Isabella Umstad, born December 2, 1805 in Upper Dublin, Montgomery Co, PA, died November 13, 1879. She married Abel Fitzwater on February 17, 1825 in Oaks, Montgomery Co, PA, at the Green Tree Church of the Brethren. Her parents were Jonas Umstead 1767-1833 and Catharine "Kitty" Horning 1744 - 1832. (Most dates come from "List of Marriages copied from the Records of the GREEN TREE CHURCH OF THE BRETHREN, Oaks, Montgomery Co, PA").
The following information comes from the website of Fitzwater Station, which is now a restaurant located at 264 Canal St, in Phoenixville, PA 19460 (610-933-9958), and is used with permission of John F. Pearson. See "Canal History" at www.fitzwaterstation.com.
"Fitzwater Station, a stop on the anti slavery underground railroad which flourished before and during the Civil War. The station was part of the sprawling Fitzwater farm which lay along the Schuylkill River. Our building is named for Abel Fitzwater, a noted land-owner and churchman of Upper Providence Township.
Abel Fitzwater was a fifth-generation descendant of Thomas Fitzwater, who came to America with William Penn on the ship "Welcome" from Middlesex, England. While in his infancy and following his mother's death, Abel Fitzwater went to live with an uncle, Moses Hobson, another well-known resident of Upper Providence Township.
After his marriage to Isabella Umstead in 1825, Fitzwater purchased his large farm along the river. His father-in-law, Jonas Umstead, owned a nearby farm in the village of Green Tree, where the present Egypt and Green Tree Roads intersect.
Abel Fitzwater is also remembered for his role in the aftermath of one of the great floods of the Schuykill River in January 1839. The new village of Lumberville, which had sprung up shortly before on the Fitzwater farm, was submerged by flood waters and huge, lethal floating chunks of ice. Many bridges and structures along the river banks were swept away or destroyed by the force of the current.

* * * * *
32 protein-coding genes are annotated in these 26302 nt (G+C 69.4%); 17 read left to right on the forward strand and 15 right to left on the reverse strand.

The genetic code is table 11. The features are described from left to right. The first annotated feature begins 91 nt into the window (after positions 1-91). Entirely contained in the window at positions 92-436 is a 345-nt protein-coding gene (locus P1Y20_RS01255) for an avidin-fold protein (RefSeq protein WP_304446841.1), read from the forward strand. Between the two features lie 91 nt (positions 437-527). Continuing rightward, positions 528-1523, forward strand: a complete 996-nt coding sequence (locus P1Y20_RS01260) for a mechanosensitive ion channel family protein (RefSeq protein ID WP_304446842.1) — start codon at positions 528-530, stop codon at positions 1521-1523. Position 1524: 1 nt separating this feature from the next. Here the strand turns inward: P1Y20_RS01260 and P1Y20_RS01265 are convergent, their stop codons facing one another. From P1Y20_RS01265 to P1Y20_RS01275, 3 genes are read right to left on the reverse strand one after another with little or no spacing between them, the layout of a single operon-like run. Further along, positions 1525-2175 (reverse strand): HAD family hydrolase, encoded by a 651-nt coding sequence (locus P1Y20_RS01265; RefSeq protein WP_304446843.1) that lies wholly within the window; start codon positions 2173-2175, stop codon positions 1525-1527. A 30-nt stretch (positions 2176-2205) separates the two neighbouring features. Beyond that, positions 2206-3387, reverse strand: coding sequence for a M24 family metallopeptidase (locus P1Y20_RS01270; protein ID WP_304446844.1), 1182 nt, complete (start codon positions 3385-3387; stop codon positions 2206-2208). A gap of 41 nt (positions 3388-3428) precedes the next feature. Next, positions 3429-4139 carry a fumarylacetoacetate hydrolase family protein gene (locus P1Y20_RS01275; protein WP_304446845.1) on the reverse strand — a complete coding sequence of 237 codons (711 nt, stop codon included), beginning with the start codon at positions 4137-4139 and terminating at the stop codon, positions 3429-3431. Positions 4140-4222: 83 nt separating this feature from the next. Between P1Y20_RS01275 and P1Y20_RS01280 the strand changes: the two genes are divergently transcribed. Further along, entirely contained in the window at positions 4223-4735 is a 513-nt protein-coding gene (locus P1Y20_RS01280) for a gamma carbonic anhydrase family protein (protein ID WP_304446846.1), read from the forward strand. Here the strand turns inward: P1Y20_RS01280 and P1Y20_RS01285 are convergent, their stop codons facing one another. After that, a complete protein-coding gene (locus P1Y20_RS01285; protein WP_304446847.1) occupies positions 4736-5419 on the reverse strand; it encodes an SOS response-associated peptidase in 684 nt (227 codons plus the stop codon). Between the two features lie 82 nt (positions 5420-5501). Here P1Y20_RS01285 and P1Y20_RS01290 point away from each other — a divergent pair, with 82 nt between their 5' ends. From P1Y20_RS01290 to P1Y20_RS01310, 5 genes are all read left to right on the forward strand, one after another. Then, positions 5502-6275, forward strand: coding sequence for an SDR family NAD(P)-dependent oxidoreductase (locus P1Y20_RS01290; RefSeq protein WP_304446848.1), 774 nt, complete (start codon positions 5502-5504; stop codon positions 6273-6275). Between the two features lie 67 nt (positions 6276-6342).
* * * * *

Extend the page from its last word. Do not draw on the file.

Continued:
Putting aside all thoughts of personal safety, he entered the water time and time again among the ice floes to rescue inhabitants of homes who were cut off from food, drinking water, and heat. The heroic feats performed by Fitzwater during that flood were to extract a heavy toll. He was left with a lingering disease which claim his life a little more than a year later.
Eventually, the little village of Lumberville was renamed Port Providence and the Schuylkill River gained a sister waterway called the Schuylkill Canal. The village thrived and prospered as the coal-hauling barges made their way from central Pennsylvania to the bustling commercial facilities of Philadelphia. The tavern on the canal did a brisk business as the hard working, hard drinking bargemen made it one of their favorite hostelries on the long trip to and from Philadelphia.
Abel Fitzwater's son Joseph continued operation of the family farm following his father's death. He also opened a hardware business in Phoenixville, which specialized in equipment for steam-powered well drilling. Joseph became a prominent member of the Phoenixville business and social communities, serving as a director of the National Bank of Phoenixville and as president of the Phoenix Bridge Co., a firm which erected bridges worldwide.
Welcome, then, to the spirit of Joseph and Abel Fitzwater, and to the Fitzwater Station"
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